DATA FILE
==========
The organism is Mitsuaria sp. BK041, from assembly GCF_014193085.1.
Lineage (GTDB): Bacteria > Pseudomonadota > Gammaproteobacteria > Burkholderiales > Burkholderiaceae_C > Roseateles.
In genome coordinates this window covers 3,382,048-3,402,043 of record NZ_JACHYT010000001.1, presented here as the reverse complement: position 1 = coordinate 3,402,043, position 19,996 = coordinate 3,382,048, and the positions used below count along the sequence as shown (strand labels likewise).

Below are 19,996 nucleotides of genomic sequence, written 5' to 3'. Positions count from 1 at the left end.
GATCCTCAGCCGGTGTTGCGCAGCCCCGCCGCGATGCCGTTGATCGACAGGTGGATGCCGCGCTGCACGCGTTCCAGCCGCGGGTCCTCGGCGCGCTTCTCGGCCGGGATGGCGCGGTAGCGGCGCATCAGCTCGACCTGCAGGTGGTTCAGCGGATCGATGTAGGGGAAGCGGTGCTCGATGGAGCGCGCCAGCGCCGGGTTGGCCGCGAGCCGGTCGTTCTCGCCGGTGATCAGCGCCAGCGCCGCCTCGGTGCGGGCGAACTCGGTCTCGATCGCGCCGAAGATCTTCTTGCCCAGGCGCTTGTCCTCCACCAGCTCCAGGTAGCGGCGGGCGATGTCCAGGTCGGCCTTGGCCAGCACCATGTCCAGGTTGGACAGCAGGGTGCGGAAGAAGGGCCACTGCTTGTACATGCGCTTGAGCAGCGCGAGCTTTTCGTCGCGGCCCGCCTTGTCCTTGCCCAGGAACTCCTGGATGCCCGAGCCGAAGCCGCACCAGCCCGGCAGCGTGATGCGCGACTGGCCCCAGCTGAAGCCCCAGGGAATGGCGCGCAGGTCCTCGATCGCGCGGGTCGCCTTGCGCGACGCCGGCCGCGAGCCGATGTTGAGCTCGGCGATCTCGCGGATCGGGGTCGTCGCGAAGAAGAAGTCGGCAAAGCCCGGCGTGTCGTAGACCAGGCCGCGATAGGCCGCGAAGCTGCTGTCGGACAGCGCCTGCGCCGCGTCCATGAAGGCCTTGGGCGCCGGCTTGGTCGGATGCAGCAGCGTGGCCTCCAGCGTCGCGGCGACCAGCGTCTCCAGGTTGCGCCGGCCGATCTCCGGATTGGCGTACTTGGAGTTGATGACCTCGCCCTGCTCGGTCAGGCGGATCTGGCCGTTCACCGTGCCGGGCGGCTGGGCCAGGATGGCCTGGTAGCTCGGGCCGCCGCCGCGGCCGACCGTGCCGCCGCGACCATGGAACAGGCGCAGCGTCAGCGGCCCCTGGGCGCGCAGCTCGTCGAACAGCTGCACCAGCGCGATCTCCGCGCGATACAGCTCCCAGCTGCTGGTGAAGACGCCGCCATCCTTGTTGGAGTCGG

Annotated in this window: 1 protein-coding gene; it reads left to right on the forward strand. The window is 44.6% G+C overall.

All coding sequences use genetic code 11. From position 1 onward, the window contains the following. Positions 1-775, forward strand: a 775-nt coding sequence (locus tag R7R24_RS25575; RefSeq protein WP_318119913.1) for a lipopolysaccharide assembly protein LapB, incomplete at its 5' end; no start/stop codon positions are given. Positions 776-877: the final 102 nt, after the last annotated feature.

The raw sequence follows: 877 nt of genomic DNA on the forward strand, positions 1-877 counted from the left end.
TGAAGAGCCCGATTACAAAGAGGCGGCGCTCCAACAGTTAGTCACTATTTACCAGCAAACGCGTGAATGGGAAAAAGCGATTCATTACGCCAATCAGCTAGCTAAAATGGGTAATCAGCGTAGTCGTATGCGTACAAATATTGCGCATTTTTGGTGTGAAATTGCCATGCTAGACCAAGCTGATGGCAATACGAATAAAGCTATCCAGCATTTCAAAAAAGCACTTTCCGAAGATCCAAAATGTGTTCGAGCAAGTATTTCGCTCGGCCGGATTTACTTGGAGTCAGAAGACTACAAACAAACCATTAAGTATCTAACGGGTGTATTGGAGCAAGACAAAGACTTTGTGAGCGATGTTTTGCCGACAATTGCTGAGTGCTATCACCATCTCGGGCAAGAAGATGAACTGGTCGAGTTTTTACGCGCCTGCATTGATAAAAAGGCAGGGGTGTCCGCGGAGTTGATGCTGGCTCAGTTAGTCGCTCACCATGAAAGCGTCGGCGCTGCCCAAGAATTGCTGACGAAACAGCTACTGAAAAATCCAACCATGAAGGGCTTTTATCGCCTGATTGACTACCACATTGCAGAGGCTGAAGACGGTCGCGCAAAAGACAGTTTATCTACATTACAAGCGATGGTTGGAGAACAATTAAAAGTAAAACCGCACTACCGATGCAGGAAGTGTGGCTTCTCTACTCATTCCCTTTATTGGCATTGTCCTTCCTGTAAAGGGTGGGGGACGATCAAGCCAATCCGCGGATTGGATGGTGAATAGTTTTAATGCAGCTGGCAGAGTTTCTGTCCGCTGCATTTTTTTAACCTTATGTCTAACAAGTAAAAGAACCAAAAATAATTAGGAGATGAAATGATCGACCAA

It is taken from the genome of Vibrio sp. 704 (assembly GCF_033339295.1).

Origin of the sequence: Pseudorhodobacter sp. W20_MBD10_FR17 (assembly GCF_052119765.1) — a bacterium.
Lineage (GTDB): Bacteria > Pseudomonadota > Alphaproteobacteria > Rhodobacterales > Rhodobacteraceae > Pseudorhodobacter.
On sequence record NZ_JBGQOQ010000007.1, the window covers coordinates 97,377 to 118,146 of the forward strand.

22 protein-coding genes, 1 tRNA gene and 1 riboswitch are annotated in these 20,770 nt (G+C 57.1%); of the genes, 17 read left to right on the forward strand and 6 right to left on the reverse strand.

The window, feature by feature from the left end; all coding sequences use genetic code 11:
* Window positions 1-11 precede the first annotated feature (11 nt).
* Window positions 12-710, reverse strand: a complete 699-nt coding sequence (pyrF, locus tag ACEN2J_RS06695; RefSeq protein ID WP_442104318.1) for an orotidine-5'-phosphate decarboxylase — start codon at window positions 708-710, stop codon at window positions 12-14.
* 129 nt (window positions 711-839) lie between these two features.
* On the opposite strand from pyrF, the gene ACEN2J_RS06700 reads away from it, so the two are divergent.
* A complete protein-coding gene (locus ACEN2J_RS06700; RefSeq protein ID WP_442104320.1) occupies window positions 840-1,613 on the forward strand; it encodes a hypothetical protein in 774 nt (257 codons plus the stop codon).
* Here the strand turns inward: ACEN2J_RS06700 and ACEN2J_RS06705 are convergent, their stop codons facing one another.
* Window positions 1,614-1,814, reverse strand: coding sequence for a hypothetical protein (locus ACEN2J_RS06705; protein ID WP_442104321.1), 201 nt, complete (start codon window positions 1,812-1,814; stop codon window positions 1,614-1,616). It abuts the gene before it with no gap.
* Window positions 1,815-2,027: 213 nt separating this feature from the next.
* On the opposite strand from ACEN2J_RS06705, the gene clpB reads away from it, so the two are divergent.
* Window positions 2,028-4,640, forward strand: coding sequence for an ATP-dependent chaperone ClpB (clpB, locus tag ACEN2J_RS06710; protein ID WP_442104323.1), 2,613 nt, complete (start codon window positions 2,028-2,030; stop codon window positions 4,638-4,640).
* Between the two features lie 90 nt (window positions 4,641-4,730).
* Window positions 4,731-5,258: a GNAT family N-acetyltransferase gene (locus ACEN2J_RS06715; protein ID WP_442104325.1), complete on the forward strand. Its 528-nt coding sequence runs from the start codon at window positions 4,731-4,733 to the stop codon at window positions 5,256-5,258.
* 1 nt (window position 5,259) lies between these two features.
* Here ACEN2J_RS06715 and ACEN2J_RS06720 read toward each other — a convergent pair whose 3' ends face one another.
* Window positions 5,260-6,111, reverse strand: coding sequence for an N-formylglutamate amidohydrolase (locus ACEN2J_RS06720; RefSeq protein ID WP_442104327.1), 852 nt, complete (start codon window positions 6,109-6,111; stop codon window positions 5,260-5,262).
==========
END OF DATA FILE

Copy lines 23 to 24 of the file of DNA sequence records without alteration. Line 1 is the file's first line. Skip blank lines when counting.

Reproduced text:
* Window positions 1,815-2,027: 213 nt separating this feature from the next.
* On the opposite strand from ACEN2J_RS06705, the gene clpB reads away from it, so the two are divergent.